Hedgehog pathway activation parallels histologic severity of injury and fibrosis in human nonalcoholic fatty liver disease.
The Hedgehog (HH)-signaling pathway mediates several processes that are deregulated in patients with metabolic syndrome (e.g., fat mass regulation, vascular/endothelial remodeling, liver injury and repair, and carcinogenesis). The severity of nonalcoholic fatty liver disease (NAFLD) and metabolic syndrome generally correlate. Therefore, we hypothesized that the level of HH-pathway activation would increase in parallel with the severity of liver damage in NAFLD. To assess potential correlations between known histologic and clinical predictors of advanced liver disease and HH-pathway activation, immunohistochemistry was performed on liver biopsies from a large, well-characterized cohort of NAFLD patients (n = 90) enrolled in the Nonalcoholic Steatohepatitis Clinical Research Network (NASH CRN) Database 1 study. Increased HH activity (evidenced by accumulation of HH-ligand-producing cells and HH-responsive target cells) strongly correlated with portal inflammation, ballooning, and fibrosis stage (each P < 0.0001), supporting a relationship between HH-pathway activation and liver damage. Pathway activity also correlated significantly with markers of liver repair, including numbers of hepatic progenitors and myofibroblastic cells (both P < 0.03). In addition, various clinical parameters that have been linked to histologically advanced NAFLD, including increased patient age (P < 0.005), body mass index (P < 0.002), waist circumference (P < 0.0007), homeostatic model assessment of insulin resistance (P < 0.0001), and hypertension (P < 0.02), correlated with hepatic HH activity.In NAFLD patients, the level of hepatic HH-pathway activity is highly correlated with the severity of liver damage and with metabolic syndrome parameters that are known to be predictive of advanced liver disease. Hence, deregulation of the HH-signaling network may contribute to the pathogenesis and sequelae of liver damage that develops with metabolic syndrome.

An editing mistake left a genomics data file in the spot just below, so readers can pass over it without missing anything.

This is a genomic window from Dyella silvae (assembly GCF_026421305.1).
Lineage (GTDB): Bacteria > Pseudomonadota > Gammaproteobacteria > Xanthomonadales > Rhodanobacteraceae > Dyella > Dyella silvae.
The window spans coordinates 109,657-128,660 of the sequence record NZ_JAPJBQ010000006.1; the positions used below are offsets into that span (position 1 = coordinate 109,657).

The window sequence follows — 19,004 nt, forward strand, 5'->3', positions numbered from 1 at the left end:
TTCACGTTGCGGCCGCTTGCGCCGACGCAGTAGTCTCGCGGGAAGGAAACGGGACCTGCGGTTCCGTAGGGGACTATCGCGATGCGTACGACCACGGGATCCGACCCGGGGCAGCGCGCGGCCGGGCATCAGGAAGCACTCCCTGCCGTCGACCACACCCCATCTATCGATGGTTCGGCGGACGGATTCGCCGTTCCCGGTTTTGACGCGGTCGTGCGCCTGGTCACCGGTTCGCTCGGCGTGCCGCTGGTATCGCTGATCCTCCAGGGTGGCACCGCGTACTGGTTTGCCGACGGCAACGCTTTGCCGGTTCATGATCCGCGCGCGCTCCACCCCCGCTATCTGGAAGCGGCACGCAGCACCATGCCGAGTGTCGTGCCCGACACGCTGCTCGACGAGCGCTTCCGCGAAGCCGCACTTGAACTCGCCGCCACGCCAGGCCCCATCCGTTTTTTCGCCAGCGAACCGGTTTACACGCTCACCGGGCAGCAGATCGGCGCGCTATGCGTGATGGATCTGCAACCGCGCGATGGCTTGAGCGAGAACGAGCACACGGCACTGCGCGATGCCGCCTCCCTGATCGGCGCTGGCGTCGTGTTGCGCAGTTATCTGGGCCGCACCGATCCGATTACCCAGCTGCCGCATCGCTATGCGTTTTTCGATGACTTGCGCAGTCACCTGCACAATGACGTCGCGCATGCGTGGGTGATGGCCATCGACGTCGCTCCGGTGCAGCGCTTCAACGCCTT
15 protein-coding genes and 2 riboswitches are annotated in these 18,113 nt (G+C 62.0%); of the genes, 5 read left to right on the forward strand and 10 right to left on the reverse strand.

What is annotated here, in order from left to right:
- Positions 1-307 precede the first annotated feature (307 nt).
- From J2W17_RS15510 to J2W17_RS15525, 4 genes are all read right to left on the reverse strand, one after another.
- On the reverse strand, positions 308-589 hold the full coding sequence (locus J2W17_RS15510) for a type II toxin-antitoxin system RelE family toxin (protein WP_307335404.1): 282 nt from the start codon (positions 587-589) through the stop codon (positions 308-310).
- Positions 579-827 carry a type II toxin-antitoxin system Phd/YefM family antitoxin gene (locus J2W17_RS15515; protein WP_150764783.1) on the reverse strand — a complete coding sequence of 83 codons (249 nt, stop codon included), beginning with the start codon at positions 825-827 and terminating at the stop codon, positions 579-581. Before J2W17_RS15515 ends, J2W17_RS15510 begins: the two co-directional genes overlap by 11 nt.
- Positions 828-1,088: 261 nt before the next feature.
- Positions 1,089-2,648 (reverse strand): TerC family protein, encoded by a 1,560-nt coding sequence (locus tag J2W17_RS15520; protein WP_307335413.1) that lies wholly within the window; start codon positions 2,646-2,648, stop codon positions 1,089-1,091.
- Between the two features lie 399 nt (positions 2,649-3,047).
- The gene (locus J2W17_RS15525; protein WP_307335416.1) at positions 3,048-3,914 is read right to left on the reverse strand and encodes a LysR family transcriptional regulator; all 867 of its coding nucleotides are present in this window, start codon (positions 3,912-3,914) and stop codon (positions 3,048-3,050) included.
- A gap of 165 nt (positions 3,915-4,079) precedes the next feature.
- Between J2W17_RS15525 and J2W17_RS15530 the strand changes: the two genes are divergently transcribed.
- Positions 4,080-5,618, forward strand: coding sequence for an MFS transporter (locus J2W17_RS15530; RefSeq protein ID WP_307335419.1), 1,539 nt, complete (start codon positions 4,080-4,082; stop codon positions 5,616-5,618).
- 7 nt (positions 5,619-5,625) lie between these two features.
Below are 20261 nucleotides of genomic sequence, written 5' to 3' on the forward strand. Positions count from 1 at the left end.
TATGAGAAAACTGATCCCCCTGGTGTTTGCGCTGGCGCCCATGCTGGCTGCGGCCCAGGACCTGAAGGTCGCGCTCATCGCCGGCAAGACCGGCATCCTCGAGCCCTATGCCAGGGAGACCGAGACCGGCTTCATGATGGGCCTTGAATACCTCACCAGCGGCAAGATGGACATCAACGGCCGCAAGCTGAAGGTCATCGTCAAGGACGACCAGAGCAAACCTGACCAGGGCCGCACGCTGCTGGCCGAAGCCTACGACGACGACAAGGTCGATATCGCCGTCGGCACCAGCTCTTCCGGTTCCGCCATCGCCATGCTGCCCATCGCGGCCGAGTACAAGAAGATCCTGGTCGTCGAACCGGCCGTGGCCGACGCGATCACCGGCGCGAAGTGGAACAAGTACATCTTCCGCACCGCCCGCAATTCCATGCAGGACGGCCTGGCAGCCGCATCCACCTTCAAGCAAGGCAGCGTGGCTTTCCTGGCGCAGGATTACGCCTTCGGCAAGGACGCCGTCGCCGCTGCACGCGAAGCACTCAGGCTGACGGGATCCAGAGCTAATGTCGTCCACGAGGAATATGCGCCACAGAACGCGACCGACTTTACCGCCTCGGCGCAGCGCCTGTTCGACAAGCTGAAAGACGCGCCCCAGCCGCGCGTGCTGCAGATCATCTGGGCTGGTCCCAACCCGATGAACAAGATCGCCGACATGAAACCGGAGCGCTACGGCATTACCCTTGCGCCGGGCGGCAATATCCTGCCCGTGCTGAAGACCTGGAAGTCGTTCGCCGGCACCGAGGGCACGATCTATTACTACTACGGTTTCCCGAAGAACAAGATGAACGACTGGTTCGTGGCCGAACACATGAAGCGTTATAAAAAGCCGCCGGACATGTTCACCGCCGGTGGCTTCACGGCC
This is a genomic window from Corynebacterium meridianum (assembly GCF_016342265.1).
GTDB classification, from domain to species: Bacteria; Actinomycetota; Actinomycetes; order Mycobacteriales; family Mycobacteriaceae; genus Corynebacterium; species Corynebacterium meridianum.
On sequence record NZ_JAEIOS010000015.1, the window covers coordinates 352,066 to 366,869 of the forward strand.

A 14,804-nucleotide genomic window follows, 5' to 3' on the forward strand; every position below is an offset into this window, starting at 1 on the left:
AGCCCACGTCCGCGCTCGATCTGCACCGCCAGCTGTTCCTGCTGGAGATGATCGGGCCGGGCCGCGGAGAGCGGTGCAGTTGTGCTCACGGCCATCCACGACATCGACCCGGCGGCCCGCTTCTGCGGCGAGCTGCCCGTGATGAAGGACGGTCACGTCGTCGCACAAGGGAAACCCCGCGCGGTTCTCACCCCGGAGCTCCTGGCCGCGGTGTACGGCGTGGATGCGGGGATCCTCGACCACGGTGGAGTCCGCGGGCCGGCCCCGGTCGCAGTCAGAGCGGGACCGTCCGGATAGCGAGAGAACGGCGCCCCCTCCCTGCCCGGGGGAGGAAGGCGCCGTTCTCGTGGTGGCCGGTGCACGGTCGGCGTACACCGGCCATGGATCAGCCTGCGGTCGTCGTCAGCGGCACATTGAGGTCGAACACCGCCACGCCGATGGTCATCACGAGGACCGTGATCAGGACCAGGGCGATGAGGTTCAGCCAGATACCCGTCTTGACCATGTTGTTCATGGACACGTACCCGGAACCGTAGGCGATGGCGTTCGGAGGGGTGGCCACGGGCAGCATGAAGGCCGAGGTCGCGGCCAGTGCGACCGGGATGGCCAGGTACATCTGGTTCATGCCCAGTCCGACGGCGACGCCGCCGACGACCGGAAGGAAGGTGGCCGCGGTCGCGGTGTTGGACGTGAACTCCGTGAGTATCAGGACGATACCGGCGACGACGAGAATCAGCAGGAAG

Guy, CD; Suzuki, A; Zdanowicz, M; Abdelmalek, MF; Burchette, J; Unalp, A; Diehl, AM; NASH CRN,
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